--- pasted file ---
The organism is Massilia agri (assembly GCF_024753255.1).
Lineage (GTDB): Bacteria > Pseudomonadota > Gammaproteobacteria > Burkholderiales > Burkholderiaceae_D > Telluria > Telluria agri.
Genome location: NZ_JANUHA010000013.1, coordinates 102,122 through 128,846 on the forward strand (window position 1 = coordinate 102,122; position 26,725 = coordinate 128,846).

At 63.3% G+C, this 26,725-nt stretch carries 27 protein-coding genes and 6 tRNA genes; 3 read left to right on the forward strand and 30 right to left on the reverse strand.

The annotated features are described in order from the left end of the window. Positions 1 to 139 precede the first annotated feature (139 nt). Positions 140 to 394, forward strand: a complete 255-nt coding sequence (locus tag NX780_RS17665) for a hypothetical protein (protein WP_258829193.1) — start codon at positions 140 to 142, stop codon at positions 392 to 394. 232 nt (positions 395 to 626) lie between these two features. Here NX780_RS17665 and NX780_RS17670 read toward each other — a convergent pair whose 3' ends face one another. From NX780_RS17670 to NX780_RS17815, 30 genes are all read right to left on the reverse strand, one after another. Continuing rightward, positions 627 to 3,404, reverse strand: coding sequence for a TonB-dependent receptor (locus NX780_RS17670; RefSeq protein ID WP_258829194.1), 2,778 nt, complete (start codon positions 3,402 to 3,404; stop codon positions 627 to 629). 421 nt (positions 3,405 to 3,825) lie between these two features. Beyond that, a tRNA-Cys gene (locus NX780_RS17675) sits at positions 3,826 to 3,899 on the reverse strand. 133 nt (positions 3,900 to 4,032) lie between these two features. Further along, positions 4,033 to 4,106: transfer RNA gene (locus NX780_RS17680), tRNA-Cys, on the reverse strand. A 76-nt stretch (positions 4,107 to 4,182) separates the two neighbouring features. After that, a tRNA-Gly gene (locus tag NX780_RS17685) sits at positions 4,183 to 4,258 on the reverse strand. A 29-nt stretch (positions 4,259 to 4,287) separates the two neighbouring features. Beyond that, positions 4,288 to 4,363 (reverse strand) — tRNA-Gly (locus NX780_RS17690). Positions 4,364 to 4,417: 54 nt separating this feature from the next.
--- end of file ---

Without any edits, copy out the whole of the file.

The organism is Massilia agri (assembly GCF_024753255.1).
Lineage (GTDB): Bacteria > Pseudomonadota > Gammaproteobacteria > Burkholderiales > Burkholderiaceae_D > Telluria > Telluria agri.
Genome location: NZ_JANUHA010000013.1, coordinates 102,122 through 128,846 on the forward strand (window position 1 = coordinate 102,122; position 26,725 = coordinate 128,846).

At 63.3% G+C, this 26,725-nt stretch carries 27 protein-coding genes and 6 tRNA genes; 3 read left to right on the forward strand and 30 right to left on the reverse strand.

The annotated features are described in order from the left end of the window. Positions 1 to 139 precede the first annotated feature (139 nt). Positions 140 to 394, forward strand: a complete 255-nt coding sequence (locus tag NX780_RS17665) for a hypothetical protein (protein WP_258829193.1) — start codon at positions 140 to 142, stop codon at positions 392 to 394. 232 nt (positions 395 to 626) lie between these two features. Here NX780_RS17665 and NX780_RS17670 read toward each other — a convergent pair whose 3' ends face one another. From NX780_RS17670 to NX780_RS17815, 30 genes are all read right to left on the reverse strand, one after another. Continuing rightward, positions 627 to 3,404, reverse strand: coding sequence for a TonB-dependent receptor (locus NX780_RS17670; RefSeq protein ID WP_258829194.1), 2,778 nt, complete (start codon positions 3,402 to 3,404; stop codon positions 627 to 629). 421 nt (positions 3,405 to 3,825) lie between these two features. Beyond that, a tRNA-Cys gene (locus NX780_RS17675) sits at positions 3,826 to 3,899 on the reverse strand. 133 nt (positions 3,900 to 4,032) lie between these two features. Further along, positions 4,033 to 4,106: transfer RNA gene (locus NX780_RS17680), tRNA-Cys, on the reverse strand. A 76-nt stretch (positions 4,107 to 4,182) separates the two neighbouring features. After that, a tRNA-Gly gene (locus tag NX780_RS17685) sits at positions 4,183 to 4,258 on the reverse strand. A 29-nt stretch (positions 4,259 to 4,287) separates the two neighbouring features. Beyond that, positions 4,288 to 4,363 (reverse strand) — tRNA-Gly (locus NX780_RS17690). Positions 4,364 to 4,417: 54 nt separating this feature from the next.